Skip to main site content.
NASA space scientist, and mathematician Katherine Johnson poses for a portrait at work at NASA Langley Research Center in 1980 in Hampton, Virginia. (NASA/Donaldson Collection/Getty Images)

Paying tribute

NASA dedicates building to Katherine Johnson, mathematician and ‘Hidden Figures’ hero

By WITW Staff on September 25, 2017

On Friday, NASA officially opened its new Katherine G. Johnson Computational Research Facility, which was named in honor of a pioneering African American mathematician who rose to fame late in life thanks to the film Hidden Figures.

As The Guardian reports, NASA hired Johnson as part of a team of “human computers” in the 1950s. She and her colleagues, all of whom were black, were tasked with producing calculations for the 1961 flight of Alan Shepard, the first American in space. Johnson would later help confirm computer calculations for John Glenn’s 1962 orbit, and for the 1969 Apollo 11 flight to the moon.

Her work was little-known to the public until 2017, when Taraji P Henson played Johnson in Hidden Figures. The movie, based on a book by Margot Lee Shetterly, followed the stories of Johnson and two other African American women — Dorothy Vaughan and Mary Jackson — as they worked to help launch Glenn into space.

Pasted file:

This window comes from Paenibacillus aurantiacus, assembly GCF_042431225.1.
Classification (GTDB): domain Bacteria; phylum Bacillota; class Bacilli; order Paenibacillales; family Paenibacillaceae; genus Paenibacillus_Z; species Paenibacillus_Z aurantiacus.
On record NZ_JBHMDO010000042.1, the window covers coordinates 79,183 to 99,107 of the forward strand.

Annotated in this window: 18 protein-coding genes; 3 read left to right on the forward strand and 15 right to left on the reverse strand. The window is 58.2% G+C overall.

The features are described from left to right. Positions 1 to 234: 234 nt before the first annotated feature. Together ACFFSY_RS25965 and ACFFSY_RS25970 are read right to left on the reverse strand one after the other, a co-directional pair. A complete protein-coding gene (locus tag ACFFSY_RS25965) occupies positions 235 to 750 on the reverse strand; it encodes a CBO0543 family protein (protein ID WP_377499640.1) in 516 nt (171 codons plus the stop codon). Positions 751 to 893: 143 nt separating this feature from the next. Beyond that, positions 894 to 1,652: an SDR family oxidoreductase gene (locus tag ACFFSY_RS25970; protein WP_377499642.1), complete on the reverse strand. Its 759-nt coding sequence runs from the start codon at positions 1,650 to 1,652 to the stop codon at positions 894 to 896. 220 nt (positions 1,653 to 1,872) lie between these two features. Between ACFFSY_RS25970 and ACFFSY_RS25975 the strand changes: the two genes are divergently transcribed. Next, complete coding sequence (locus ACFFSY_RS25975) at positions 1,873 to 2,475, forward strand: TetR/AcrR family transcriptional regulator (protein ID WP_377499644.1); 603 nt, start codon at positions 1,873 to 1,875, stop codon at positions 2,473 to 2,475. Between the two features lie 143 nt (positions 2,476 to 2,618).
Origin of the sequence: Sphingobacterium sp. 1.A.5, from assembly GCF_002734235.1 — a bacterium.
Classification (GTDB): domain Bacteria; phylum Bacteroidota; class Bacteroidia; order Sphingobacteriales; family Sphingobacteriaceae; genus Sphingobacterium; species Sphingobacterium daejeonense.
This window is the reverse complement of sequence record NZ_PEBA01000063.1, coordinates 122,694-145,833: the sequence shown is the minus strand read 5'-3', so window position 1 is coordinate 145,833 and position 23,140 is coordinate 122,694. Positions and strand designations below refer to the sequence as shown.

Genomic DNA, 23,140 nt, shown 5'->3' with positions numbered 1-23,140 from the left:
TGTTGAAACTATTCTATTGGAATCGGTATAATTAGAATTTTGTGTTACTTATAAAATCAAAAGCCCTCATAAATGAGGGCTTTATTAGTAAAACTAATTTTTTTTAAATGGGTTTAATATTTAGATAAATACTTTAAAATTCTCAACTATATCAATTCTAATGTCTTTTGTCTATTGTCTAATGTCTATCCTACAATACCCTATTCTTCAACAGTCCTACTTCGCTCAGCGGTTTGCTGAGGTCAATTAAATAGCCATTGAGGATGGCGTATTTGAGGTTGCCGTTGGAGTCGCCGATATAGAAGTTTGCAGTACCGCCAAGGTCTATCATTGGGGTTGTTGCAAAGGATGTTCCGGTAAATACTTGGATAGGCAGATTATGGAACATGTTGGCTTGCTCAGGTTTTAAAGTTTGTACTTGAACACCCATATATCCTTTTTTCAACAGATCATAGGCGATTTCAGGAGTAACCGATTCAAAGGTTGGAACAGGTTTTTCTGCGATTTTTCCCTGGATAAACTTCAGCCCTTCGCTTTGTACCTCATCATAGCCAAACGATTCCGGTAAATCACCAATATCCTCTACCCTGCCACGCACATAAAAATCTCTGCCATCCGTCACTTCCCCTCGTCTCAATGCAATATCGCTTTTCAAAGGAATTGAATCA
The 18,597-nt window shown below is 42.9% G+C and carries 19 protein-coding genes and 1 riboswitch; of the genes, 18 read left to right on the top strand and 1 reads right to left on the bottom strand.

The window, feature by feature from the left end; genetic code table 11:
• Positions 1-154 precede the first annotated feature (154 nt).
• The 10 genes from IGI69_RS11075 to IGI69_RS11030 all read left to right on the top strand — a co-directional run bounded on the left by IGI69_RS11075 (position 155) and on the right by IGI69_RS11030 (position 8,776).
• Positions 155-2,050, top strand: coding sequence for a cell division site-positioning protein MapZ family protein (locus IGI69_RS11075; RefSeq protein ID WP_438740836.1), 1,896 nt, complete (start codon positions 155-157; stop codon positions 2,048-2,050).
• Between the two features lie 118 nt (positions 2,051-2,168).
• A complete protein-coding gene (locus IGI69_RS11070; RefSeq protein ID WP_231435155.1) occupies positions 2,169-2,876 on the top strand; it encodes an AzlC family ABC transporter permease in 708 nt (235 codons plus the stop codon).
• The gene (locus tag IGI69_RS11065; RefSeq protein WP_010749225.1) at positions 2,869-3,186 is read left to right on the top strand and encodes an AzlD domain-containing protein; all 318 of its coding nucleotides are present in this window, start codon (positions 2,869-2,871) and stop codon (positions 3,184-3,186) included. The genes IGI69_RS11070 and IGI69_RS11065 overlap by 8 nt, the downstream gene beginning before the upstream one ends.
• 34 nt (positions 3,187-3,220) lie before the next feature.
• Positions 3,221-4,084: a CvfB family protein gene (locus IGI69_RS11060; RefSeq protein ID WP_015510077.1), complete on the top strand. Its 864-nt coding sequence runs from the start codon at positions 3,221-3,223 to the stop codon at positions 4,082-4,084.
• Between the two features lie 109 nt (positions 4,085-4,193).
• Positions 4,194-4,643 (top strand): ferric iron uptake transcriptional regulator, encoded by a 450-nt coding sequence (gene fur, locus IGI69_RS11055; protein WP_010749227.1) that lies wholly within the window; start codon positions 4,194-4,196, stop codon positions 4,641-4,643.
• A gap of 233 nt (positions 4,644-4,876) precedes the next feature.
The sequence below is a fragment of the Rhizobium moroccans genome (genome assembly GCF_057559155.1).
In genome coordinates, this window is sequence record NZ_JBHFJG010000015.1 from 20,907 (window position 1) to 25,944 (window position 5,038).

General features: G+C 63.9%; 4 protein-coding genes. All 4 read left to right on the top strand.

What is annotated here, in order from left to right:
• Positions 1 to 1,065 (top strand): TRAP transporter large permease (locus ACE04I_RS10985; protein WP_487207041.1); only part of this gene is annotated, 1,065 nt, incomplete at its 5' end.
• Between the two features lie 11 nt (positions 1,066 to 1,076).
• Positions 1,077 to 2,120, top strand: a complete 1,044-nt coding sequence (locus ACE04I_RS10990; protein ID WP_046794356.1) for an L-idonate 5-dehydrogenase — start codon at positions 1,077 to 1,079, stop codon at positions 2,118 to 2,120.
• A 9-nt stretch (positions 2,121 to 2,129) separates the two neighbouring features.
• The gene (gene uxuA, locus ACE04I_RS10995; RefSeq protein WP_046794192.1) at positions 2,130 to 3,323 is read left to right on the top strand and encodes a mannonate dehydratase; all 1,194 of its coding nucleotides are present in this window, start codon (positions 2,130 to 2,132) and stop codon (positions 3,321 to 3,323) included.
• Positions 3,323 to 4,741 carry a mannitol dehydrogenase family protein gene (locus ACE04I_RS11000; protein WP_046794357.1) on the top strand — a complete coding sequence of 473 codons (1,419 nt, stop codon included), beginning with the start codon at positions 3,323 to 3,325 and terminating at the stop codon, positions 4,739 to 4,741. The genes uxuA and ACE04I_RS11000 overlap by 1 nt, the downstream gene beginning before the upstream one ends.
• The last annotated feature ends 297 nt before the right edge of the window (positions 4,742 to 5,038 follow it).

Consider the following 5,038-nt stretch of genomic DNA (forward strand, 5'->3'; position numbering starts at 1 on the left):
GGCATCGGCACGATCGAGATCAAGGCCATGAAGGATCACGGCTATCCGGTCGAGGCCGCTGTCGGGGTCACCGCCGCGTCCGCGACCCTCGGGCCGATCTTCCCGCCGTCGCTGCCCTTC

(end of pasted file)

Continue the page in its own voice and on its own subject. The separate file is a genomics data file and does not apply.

The new, 37,000-square foot facility is devoted to advancing “Langley’s capabilities in modeling and simulation, big data and analysis,” according to a NASA press release. Johnson, now 99 years old, attended the ribbon cutting ceremony for the building.

In a video interview before the ceremony, Johnson revealed her thoughts on having a NASA facility named in her honor

“You want my honest answer? I think they’re crazy,” she said with a chuckle. “I was excited at something new, always liked something new, but give credit to everybody who helped. I didn’t do anything alone but try to go to the root of the question and succeeded there.”

Read more at The Guardian.


New movie chronicles the work of Katherine Johnson and NASA’s black female ‘human computers’